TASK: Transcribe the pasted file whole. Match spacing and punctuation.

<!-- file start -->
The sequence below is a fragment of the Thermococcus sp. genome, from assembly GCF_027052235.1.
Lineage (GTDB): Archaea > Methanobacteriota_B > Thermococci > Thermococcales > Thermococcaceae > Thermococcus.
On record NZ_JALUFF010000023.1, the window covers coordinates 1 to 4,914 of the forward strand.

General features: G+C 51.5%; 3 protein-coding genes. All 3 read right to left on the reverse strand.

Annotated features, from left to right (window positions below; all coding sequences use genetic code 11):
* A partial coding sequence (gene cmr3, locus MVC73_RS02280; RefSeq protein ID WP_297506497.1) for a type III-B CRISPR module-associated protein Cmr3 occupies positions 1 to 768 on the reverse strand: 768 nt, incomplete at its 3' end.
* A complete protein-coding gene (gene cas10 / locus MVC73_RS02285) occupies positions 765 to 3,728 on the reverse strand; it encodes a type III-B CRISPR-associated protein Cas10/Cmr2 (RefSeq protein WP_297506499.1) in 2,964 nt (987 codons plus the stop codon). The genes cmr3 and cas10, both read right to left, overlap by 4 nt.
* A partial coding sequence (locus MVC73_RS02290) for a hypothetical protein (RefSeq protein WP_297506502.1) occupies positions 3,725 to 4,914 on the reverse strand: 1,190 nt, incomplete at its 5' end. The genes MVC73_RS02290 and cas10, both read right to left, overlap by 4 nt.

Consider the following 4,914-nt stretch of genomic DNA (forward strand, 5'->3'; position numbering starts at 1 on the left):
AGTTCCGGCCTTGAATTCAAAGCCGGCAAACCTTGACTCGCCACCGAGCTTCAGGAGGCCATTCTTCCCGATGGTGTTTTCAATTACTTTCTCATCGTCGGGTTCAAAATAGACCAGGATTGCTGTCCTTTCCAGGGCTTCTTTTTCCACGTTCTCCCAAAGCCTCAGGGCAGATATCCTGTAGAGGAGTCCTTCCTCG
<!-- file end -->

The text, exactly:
The sequence below is a fragment of the Thermococcus sp. genome, from assembly GCF_027052235.1.
Lineage (GTDB): Archaea > Methanobacteriota_B > Thermococci > Thermococcales > Thermococcaceae > Thermococcus.
On record NZ_JALUFF010000023.1, the window covers coordinates 1 to 4,914 of the forward strand.

General features: G+C 51.5%; 3 protein-coding genes. All 3 read right to left on the reverse strand.

Annotated features, from left to right (window positions below; all coding sequences use genetic code 11):
* A partial coding sequence (gene cmr3, locus MVC73_RS02280; RefSeq protein ID WP_297506497.1) for a type III-B CRISPR module-associated protein Cmr3 occupies positions 1 to 768 on the reverse strand: 768 nt, incomplete at its 3' end.
* A complete protein-coding gene (gene cas10 / locus MVC73_RS02285) occupies positions 765 to 3,728 on the reverse strand; it encodes a type III-B CRISPR-associated protein Cas10/Cmr2 (RefSeq protein WP_297506499.1) in 2,964 nt (987 codons plus the stop codon). The genes cmr3 and cas10, both read right to left, overlap by 4 nt.
* A partial coding sequence (locus MVC73_RS02290) for a hypothetical protein (RefSeq protein WP_297506502.1) occupies positions 3,725 to 4,914 on the reverse strand: 1,190 nt, incomplete at its 5' end. The genes MVC73_RS02290 and cas10, both read right to left, overlap by 4 nt.

Consider the following 4,914-nt stretch of genomic DNA (forward strand, 5'->3'; position numbering starts at 1 on the left):
AGTTCCGGCCTTGAATTCAAAGCCGGCAAACCTTGACTCGCCACCGAGCTTCAGGAGGCCATTCTTCCCGATGGTGTTTTCAATTACTTTCTCATCGTCGGGTTCAAAATAGACCAGGATTGCTGTCCTTTCCAGGGCTTCTTTTTCCACGTTCTCCCAAAGCCTCAGGGCAGATATCCTGTAGAGGAGTCCTTCCTCG